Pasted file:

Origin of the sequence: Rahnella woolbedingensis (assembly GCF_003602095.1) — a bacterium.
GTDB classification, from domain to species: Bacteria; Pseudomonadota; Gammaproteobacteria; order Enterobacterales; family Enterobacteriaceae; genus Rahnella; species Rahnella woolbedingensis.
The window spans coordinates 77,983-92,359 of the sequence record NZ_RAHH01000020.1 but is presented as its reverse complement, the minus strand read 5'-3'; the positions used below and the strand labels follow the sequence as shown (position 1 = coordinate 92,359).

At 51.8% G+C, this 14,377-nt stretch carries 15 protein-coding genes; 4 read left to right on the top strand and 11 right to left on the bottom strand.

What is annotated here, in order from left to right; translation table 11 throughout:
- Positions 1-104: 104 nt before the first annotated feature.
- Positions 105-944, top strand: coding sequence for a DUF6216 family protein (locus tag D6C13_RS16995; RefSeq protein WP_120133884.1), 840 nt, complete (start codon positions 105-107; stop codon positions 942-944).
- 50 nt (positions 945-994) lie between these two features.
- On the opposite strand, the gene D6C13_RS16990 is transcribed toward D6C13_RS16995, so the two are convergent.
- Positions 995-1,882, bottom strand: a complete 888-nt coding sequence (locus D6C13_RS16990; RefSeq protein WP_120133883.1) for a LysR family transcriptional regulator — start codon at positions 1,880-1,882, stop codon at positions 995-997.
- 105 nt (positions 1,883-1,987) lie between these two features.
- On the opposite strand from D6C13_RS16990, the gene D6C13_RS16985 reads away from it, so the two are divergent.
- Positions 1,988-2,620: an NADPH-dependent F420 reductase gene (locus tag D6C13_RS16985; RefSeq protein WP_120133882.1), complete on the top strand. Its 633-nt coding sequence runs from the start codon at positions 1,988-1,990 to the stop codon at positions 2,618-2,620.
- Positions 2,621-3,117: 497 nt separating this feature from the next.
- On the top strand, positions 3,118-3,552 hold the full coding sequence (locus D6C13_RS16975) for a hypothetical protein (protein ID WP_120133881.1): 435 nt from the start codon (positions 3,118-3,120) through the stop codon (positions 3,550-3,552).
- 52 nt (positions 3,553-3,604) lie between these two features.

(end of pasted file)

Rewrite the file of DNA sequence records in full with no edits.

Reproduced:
Origin of the sequence: Rahnella woolbedingensis (assembly GCF_003602095.1) — a bacterium.
GTDB classification, from domain to species: Bacteria; Pseudomonadota; Gammaproteobacteria; order Enterobacterales; family Enterobacteriaceae; genus Rahnella; species Rahnella woolbedingensis.
The window spans coordinates 77,983-92,359 of the sequence record NZ_RAHH01000020.1 but is presented as its reverse complement, the minus strand read 5'-3'; the positions used below and the strand labels follow the sequence as shown (position 1 = coordinate 92,359).

At 51.8% G+C, this 14,377-nt stretch carries 15 protein-coding genes; 4 read left to right on the top strand and 11 right to left on the bottom strand.

What is annotated here, in order from left to right; translation table 11 throughout:
- Positions 1-104: 104 nt before the first annotated feature.
- Positions 105-944, top strand: coding sequence for a DUF6216 family protein (locus tag D6C13_RS16995; RefSeq protein WP_120133884.1), 840 nt, complete (start codon positions 105-107; stop codon positions 942-944).
- 50 nt (positions 945-994) lie between these two features.
- On the opposite strand, the gene D6C13_RS16990 is transcribed toward D6C13_RS16995, so the two are convergent.
- Positions 995-1,882, bottom strand: a complete 888-nt coding sequence (locus D6C13_RS16990; RefSeq protein WP_120133883.1) for a LysR family transcriptional regulator — start codon at positions 1,880-1,882, stop codon at positions 995-997.
- 105 nt (positions 1,883-1,987) lie between these two features.
- On the opposite strand from D6C13_RS16990, the gene D6C13_RS16985 reads away from it, so the two are divergent.
- Positions 1,988-2,620: an NADPH-dependent F420 reductase gene (locus tag D6C13_RS16985; RefSeq protein WP_120133882.1), complete on the top strand. Its 633-nt coding sequence runs from the start codon at positions 1,988-1,990 to the stop codon at positions 2,618-2,620.
- Positions 2,621-3,117: 497 nt separating this feature from the next.
- On the top strand, positions 3,118-3,552 hold the full coding sequence (locus D6C13_RS16975) for a hypothetical protein (protein ID WP_120133881.1): 435 nt from the start codon (positions 3,118-3,120) through the stop codon (positions 3,550-3,552).
- 52 nt (positions 3,553-3,604) lie between these two features.